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|I prefer tongue-tied knowledge to ignorant loquacity. —Cicero Ignorance more |
frequently begets confidence than does knowledge: it is those who know little,
and not ... —Emile Chartier What men really want is not knowledge but certainty.
|What matters most is not truth or logic but content. Or, as Bertrand Russell said, |
what men want is not knowledge but certainty. For most of us, life becomes very
difficult without the certainty provided by a belief system (any belief system). Thus
|'The greatest obstacle to progress is not the absence of knowledge but the |
illusion of knowledge.' Daniel Boorstin ... Peter Abélard, 1079–1142 George
Berkeley, 1685–1753 'What men really want is not knowledge but certainty.'
|Argues that certainty and similar feelings are independent of active, conscious reflection and reasoning, stemming from the primitive areas of the brain.|
|to this particular mix of genres in books for a general audience, success is nearly |
assured, since “what men really want is not knowledge, but certainty” (Bertrand
Russell). The purpose of my book is not to deliver metaphysical certainties, but to
|... marry one who has been a good daughter A generous confession disarms |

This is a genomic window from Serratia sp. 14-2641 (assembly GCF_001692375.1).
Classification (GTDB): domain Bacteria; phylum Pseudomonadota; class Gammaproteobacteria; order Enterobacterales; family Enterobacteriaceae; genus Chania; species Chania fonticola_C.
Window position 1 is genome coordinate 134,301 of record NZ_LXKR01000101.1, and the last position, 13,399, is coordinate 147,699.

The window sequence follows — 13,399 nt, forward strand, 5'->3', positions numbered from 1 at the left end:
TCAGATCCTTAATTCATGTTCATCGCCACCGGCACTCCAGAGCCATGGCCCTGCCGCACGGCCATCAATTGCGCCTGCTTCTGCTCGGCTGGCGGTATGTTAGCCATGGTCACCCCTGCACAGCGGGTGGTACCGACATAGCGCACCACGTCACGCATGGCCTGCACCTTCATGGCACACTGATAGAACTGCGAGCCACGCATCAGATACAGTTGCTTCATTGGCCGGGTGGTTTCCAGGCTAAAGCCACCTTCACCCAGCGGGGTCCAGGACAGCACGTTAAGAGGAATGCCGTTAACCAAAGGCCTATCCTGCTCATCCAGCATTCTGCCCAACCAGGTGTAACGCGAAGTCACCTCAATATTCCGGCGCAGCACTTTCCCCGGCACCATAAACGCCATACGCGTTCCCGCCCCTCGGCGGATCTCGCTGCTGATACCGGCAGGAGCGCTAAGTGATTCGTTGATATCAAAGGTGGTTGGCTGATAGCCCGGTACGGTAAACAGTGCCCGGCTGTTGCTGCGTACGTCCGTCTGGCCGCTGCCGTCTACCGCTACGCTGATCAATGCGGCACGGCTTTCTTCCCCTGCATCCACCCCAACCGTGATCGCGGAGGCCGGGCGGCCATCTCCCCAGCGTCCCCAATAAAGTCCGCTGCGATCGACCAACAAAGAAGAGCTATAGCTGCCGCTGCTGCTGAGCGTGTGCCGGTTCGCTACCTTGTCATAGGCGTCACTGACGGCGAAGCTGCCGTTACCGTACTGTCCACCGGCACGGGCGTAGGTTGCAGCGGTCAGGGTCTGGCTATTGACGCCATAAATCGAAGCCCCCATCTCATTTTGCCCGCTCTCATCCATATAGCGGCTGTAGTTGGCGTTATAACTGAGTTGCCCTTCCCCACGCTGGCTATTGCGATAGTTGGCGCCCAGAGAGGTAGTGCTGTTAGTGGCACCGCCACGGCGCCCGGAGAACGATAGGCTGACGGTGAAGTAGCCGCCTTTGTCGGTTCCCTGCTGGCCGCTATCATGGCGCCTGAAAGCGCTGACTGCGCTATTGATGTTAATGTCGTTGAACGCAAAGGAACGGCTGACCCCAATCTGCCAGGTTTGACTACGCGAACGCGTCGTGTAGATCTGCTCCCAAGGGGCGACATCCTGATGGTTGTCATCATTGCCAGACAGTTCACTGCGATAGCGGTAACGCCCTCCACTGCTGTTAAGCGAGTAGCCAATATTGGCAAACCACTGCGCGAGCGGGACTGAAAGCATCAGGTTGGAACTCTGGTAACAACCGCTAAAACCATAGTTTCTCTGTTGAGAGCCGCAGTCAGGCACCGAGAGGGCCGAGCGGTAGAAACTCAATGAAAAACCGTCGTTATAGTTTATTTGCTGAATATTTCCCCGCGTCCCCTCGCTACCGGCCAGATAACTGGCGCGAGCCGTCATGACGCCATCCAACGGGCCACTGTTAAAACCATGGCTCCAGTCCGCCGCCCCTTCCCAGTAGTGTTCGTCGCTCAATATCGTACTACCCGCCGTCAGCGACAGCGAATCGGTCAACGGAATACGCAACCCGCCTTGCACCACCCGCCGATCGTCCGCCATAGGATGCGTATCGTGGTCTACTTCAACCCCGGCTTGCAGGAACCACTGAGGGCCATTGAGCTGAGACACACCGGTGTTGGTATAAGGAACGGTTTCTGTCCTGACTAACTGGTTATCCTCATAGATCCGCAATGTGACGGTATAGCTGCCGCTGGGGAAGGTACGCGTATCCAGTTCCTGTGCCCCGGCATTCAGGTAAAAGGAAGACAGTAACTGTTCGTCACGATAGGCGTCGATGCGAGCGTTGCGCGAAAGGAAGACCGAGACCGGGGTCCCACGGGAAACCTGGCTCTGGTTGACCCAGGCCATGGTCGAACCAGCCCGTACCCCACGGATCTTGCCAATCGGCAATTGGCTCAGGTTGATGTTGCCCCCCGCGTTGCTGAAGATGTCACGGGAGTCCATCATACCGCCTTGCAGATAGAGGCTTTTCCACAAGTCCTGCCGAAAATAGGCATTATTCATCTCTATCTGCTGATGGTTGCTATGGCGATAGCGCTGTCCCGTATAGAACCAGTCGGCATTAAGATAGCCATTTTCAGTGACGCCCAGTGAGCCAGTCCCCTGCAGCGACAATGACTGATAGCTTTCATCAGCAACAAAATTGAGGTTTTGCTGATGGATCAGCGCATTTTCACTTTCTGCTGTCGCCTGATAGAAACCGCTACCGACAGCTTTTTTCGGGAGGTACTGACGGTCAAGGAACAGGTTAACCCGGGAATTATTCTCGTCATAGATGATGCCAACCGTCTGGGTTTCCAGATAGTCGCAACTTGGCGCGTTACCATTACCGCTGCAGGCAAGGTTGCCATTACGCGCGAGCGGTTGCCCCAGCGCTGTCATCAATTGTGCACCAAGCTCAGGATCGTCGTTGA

slander He does not believe that does not ... is nothing but a competition to be the
criminal rather than the victim What men want is not knowledge, but certainty
|What men [sic] really want is not knowledge but certainty. BERTRAND RUSSELL |
One of the most unsettling aspects of university study for some students is
realising that knowledge is relative, and that many taken for granted or seemingly
|But there are also unknown unknowns, the ones we don't know we don't know. |
Donald Rumsfeld, former US Secretary of Defense, February 12th 2002 What
men really want is not knowledge, but certainty. Bertrand Russell, 1964 1.1 The ...
|be put with truth and certainty concerning them into general propositions. ... but |
whether something like this, in respect of other ideas, as well as those of
magnitude, may not in time be found out, I will ... a great part of morality might be
made out with that clearness, that could leave, to a considering man, no more
reason to ...
|Hence it follows, that simple ideas are not fictions of our fancies, but the natural |
and regular productions of things without us really ... 1 cannot want any
conformity necessary to real knowledge. 3. ... certainty of real knowledge men
arrive at, in these sciences, was not owing to the influence of these principles, but
to the clear, ...